7

I recently flagged a post as "rude /abusive" that multiple persons within the comments found to be insulting. The OP used inappropriate swearing words and sentences referring to parents (without going into full detail).

The flag was declined as:

The issue(s) you note with this post can be corrected simply by editing it. Even anonymous users have the ability to suggest edits to posts. This does not require moderator intervention.

I don't understand how reporting inappropriate language or swearing is wrong and why curators should just remove those by editing. What are those flags then for?

11
  • 1
    This seems on point - meta.stackoverflow.com/questions/412980/…
    – Paulie_D
    Commented Apr 8 at 12:14
  • 4
    ""Rude/Abusive flags are reserved for unsalvageable content which should be deleted as soon as possible, and thus bear fitting consequences to the author. If the post is salvageable, the recommended course of action is to edit out the profanity""
    – Paulie_D
    Commented Apr 8 at 12:15
  • 2
    I see the link is helpful. Maybe it would overall be helpful to add this to the flag description.
    – tacoshy
    Commented Apr 8 at 12:18
  • 11
    To be fair the community actually does want moderators to atleast mark these flags as helpful. See this question and the scores of the various answers: meta.stackoverflow.com/questions/416047/… (If you read this answer though, you'd understand this is actually a problem with the flag tooling) Commented Apr 8 at 12:18
  • 4
    If the user in question insists in bringing that verbiage into the question, then that would be a good time to flag the post for moderator attention. Often what I do on isolated first incidents of posts being edited to include rude meta-commentary is remove such meta-commentary and follow the post.
    – E_net4
    Commented Apr 8 at 12:33
  • 4
    Moderators are exception handlers that should be called in on situations that can't be resolved with normal use. If the profanity can simply be edited out without too much effort, then that's the best course of action. If the user then reverts that edit, you have reason to flag...
    – Cerbrus
    Commented Apr 8 at 13:17
  • 8
    @Cerbrus to my normal logic a breach of the CoC is an exceptional issue that should be handled by moderator such at any other place. The link that was commented above gives more insight for the technical reason. The normal users will not be default understand why insulting or profanity should be curator handled. A normal user will look at a flag description when flagging not consult Meta first.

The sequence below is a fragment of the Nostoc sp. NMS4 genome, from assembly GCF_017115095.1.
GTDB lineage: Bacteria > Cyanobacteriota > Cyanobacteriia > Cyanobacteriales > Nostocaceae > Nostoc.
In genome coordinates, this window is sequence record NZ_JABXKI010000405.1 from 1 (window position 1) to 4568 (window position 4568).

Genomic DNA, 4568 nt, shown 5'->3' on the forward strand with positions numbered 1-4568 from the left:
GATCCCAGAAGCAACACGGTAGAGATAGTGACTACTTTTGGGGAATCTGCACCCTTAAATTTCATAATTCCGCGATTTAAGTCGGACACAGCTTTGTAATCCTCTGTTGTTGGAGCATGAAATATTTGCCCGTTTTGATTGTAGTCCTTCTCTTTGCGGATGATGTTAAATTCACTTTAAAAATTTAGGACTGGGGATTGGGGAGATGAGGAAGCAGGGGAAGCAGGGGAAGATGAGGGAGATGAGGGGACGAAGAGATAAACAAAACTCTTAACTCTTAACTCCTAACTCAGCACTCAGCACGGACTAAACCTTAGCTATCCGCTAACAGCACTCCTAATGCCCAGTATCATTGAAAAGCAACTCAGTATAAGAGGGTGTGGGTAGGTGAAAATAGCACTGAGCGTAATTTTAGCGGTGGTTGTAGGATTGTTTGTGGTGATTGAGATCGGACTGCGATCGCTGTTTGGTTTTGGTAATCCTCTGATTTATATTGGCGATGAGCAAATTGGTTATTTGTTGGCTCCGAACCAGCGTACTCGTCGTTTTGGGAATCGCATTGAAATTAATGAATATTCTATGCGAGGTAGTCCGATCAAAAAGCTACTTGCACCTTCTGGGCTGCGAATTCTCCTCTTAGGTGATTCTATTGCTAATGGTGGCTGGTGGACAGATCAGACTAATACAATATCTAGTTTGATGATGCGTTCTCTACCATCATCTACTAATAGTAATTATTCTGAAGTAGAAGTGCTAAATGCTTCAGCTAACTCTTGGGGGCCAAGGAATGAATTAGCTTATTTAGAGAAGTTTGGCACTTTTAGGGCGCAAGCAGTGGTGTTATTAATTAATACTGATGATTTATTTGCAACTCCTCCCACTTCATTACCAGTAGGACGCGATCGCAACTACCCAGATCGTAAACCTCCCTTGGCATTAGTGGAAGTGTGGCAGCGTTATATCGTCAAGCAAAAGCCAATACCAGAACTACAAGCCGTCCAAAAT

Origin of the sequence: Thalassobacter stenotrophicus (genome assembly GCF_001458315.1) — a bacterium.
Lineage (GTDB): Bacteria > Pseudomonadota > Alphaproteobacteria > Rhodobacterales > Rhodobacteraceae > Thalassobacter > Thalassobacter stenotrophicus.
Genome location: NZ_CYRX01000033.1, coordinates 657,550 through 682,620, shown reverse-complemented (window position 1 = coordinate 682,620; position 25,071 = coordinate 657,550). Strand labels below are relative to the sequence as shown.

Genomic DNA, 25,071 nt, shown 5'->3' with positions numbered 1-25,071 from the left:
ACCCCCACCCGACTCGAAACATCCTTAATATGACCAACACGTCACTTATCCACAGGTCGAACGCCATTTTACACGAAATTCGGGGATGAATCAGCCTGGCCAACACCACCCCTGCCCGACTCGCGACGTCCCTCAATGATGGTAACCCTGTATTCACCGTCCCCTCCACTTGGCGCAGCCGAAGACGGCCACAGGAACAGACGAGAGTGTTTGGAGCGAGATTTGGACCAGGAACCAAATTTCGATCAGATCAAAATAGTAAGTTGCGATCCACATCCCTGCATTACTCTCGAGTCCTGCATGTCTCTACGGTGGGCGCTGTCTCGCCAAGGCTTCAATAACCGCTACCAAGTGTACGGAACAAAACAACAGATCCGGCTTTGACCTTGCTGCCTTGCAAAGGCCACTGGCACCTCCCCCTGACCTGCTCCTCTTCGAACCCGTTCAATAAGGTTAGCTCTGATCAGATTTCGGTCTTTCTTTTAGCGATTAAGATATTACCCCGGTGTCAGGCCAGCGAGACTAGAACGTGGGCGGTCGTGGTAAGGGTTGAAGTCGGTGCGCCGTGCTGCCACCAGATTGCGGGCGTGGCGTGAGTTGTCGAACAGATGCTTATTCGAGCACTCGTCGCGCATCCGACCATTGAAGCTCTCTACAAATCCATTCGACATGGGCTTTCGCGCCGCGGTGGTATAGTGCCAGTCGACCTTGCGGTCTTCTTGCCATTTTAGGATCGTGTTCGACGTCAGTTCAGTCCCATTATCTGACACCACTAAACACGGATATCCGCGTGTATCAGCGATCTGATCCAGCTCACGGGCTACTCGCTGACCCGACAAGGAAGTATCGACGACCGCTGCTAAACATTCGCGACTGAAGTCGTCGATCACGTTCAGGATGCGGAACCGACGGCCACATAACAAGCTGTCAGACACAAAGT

– tacoshy
    Commented Apr 8 at 14:29
  • 3
    And then that normal user would be informed they can just edit out the profanity. Issue resolved!
    – Cerbrus
    Commented Apr 8 at 14:33
  • 2
    But if the words and the moderators’ actions actually matched, there wouldn’t have been an issue to resolve in the first place, and people wouldn’t be wasting their time…
    – Clive
    Commented Apr 8 at 16:16
  • 1
    As much as some folks are interested in seeing greater sanctions applied (or at least keeping record for future measures) over users committing occasional CoC violations in posts, the current policy is to only flag posts as Rude/Abusive when said posts are unsalvageable. That I know of, it there has not been a substantial feature request to change this.
    – E_net4
    Commented Apr 8 at 17:09
  • 16
    Not the handling mod, but this case was also an exceedingly minor use of profanity: two lines similar to <h2 id="heading">f**k</h2> (except it wasn't asterisks) in an otherwise innocuous HTML sample. This was not really being rude to others; it was a one-off choice of inappropriate sample text. While it should of course be removed via editing, it's at most barely a CoC violation (in contrast with the example shared by @AbdulAzizBarkat, which is quite clearly a CoC violation and attacks both a specific user and the community as a whole).
    – Ryan M Mod
    Commented Apr 8 at 22:08

0

Browse other questions tagged .